One of the larger controversies in an otherwise pleasant (weather notwithstanding) Splendour In The Grass last year was the length of Azealia Banks’ set: to be precise, it went for a staggeringly brief 25 minutes.
Predictably, festival-goers were none too pleased, and Banks later tweeted (addressing herself to #AUSSIEKUNTS) that it was the fault of the management’s equipment, and added that she was “so, so sorry.”
With that in mind, her return trip to Australia should have been her opportunity to redeem herself. Instead, the Harlem native’s performance was barely longer than her Splendour fiasco, clocking in at just over 45 minutes.
Perhaps this isn’t surprising, considering her discography to date consists of only one mixtape, Fantasea, and her four-track EP 1991. There’s supposed to be an album in the works, but considering the clearly limited material she has to draw on, this prospect seems more and more mythological by the day.
Instead of album teasers, Banks drew on material from these two releases, and used her aggressive stage presence to captivate the crowd. It certainly helped that she was beautifully framed, in the opulent setting of Melbourne’s Palace Theatre.
Her first support, DJ Prequel, produced a traditionally exciting set of unpredictable remixes, more focused on flowing beats than catchy vocal hooks.
He transitioned smoothly into festival regular Nina Las Vegas’ turn on the stage – the two bounced around the table and took cute iPhone photos together before the Triple J host began her upbeat set.
Las Vegas has a seemingly instinctual knowledge of what will please her audience, and she was on fine form Thursday night; mixing hits from recent months (Flume’s ‘On Top’, Icona Pop’s ‘I Love It’) with the classics (Snoop Dogg’s ‘Drop It Like It’s Hot’, Destiny’s Child’s ‘Soldier’).
There was then a random 20 minute set from Banks’ DJ, before the femcee herself appeared.
Dressed in a cut-out brown, white, and blue bodysuit, with matching suspenders and high socks, Banks writhed around the stage in front of two similarly dressed dancers, her DJ, and an A/V screen showing hallucinogenic scenes in childishly bright colours.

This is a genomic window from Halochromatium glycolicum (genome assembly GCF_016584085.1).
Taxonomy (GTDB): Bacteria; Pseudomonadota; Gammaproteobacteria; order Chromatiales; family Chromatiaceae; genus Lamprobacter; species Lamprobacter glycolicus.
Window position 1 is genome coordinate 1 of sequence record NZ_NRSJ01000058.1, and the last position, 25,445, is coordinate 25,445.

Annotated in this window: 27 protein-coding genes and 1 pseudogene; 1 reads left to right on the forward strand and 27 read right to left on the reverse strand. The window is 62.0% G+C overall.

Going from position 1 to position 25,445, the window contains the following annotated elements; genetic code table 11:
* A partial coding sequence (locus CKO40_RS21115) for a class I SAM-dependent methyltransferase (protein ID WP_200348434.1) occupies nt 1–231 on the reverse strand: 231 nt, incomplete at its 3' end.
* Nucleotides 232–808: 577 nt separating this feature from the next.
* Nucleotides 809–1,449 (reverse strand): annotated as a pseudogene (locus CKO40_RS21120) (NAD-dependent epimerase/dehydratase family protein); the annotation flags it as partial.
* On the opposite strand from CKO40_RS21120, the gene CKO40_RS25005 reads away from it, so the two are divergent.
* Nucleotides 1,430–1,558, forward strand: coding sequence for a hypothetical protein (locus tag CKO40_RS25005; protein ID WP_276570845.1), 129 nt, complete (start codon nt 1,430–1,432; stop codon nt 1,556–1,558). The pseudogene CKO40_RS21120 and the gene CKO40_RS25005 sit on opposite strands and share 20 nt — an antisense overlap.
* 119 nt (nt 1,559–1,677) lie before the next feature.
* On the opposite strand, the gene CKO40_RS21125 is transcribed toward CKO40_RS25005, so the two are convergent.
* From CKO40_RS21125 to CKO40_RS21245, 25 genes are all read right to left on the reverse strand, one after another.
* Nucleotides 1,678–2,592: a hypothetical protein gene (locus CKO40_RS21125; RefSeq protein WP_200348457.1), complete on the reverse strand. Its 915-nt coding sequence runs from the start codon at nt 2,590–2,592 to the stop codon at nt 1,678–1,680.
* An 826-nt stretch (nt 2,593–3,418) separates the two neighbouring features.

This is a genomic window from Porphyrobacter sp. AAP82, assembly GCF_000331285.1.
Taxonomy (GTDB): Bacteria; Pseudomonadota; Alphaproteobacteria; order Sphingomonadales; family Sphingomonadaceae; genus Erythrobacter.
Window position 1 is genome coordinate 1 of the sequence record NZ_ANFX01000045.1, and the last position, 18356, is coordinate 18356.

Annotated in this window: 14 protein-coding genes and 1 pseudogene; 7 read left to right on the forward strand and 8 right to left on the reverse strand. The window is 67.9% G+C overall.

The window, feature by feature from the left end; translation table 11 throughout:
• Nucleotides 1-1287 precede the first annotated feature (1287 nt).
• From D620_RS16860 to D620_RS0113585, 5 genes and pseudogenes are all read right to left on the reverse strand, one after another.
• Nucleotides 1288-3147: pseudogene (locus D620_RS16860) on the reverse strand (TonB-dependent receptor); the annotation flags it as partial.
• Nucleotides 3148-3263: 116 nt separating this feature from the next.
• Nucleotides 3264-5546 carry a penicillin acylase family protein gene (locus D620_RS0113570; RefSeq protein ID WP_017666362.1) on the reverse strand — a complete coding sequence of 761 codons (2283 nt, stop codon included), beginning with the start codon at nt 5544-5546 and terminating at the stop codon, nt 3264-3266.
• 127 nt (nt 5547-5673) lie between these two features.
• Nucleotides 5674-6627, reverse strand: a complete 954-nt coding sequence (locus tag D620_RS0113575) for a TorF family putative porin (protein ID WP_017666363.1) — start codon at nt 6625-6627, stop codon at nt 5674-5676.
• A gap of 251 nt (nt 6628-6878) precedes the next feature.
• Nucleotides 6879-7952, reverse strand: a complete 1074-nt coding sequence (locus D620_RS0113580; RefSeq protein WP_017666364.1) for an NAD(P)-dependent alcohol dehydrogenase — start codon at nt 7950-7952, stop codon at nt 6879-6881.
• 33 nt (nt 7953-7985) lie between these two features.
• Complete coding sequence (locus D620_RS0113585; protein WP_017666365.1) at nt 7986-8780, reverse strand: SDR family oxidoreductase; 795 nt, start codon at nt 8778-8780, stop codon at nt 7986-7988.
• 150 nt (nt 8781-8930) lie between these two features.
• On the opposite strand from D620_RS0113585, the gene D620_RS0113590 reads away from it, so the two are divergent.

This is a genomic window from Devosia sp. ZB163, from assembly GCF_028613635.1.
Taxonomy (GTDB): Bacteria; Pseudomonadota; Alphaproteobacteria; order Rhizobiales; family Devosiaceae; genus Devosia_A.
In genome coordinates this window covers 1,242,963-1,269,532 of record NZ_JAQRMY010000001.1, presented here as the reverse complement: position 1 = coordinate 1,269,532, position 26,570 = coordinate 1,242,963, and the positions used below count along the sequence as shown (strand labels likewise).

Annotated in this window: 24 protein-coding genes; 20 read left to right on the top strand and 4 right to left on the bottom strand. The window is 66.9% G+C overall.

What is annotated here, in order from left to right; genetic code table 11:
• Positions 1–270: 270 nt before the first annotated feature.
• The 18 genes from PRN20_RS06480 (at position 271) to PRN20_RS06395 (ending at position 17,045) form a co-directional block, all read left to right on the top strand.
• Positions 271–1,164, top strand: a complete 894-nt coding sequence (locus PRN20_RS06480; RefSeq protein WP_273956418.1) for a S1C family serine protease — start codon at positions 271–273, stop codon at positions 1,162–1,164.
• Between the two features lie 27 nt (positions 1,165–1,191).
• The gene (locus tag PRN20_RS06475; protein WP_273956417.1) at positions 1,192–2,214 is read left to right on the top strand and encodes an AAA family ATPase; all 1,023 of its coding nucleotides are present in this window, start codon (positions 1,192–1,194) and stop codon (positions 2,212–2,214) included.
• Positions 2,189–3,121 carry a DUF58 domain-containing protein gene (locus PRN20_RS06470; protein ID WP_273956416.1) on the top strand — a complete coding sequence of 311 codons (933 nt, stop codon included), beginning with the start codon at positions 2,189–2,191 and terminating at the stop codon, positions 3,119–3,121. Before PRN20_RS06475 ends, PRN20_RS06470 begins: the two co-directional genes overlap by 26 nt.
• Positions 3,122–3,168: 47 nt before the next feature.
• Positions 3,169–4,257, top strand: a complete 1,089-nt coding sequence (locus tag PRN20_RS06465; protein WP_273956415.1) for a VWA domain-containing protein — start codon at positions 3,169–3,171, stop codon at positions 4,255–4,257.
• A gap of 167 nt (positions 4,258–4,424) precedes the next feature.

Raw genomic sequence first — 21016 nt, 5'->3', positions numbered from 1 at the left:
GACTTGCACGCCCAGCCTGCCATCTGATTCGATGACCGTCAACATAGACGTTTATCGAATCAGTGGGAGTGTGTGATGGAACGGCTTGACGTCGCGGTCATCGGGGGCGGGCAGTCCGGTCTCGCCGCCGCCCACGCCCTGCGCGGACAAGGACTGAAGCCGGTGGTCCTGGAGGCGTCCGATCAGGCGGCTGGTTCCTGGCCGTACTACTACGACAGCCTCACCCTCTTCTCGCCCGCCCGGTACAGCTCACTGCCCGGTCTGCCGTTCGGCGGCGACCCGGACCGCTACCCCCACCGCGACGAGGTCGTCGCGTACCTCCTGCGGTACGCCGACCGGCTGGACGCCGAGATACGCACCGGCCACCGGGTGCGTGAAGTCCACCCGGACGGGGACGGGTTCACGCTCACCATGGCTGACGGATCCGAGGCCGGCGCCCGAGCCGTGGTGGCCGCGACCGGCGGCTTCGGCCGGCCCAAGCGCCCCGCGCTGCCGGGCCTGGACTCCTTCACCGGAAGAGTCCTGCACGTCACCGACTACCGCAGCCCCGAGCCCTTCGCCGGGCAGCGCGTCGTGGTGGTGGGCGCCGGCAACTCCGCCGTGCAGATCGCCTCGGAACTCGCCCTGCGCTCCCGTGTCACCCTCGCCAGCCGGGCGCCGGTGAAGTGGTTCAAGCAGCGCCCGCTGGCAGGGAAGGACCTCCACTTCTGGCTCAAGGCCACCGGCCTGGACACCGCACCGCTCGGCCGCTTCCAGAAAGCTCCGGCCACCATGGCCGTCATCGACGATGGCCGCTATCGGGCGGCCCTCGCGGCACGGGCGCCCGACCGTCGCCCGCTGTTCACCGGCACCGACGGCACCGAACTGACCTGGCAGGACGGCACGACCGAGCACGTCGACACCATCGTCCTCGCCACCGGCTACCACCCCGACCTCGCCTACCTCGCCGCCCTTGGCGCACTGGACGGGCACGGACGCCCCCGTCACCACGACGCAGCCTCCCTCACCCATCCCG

Her unbelievably long, unbelievably shiny hair was as fluid as her dancing; Banks is titillation personified, in her video clips, in her actions, and in the flesh.
It was hard to distinguish any individual words in her rapping, but her appeal has always been in the way she matches her rapid-fire syllables with punchy inflection rather than any particular message.
Songs dripping in bravado, like ‘Jumanji’ and the self-described Banks anthem ‘Liquorice’, were even more intoxicating live than on recording, fuelled by the troublemaker’s persuasive swagger.
She finished with a high-energy rendition of the song that made her name, ‘212’, as her ecstatic audience shouted the profanity-heavy lyrics back at her. This melted into a feisty version of the Prodigy’s ‘Firestarter’. And then she disappeared again into the wings, without so much as an encore – much to the disappointment of the crowd imploring her to return.
Azealia Banks’ music, and indeed her entire persona, is based around disrespect.
She is just as famous for her twitter beefs with electronic music artists (Baauer of ‘Harlem Shake’ fame), offensive language (she called Perez Hilton a “faggot”), and dissing other rappers (Kreayshawn, Iggy Azalea, Nicki Minaj) as she is her actual music.
But to extend that disrespect to her fans – the people that invest time, energy, and money into seeing her perform – takes her to the next level of unprofessionalism.
She was entertaining enough, but in such a short show, every one of those 45 minutes would have to be spectacular for the crowd to get their $70 worth, and unfortunately that wasn’t the case.
But maybe it’s our fault. You know the old saying; fool us once, shame on you. Fool us twice, shame on us.
This writer, for one, won’t be giving Azealia Banks a third opportunity to prove herself.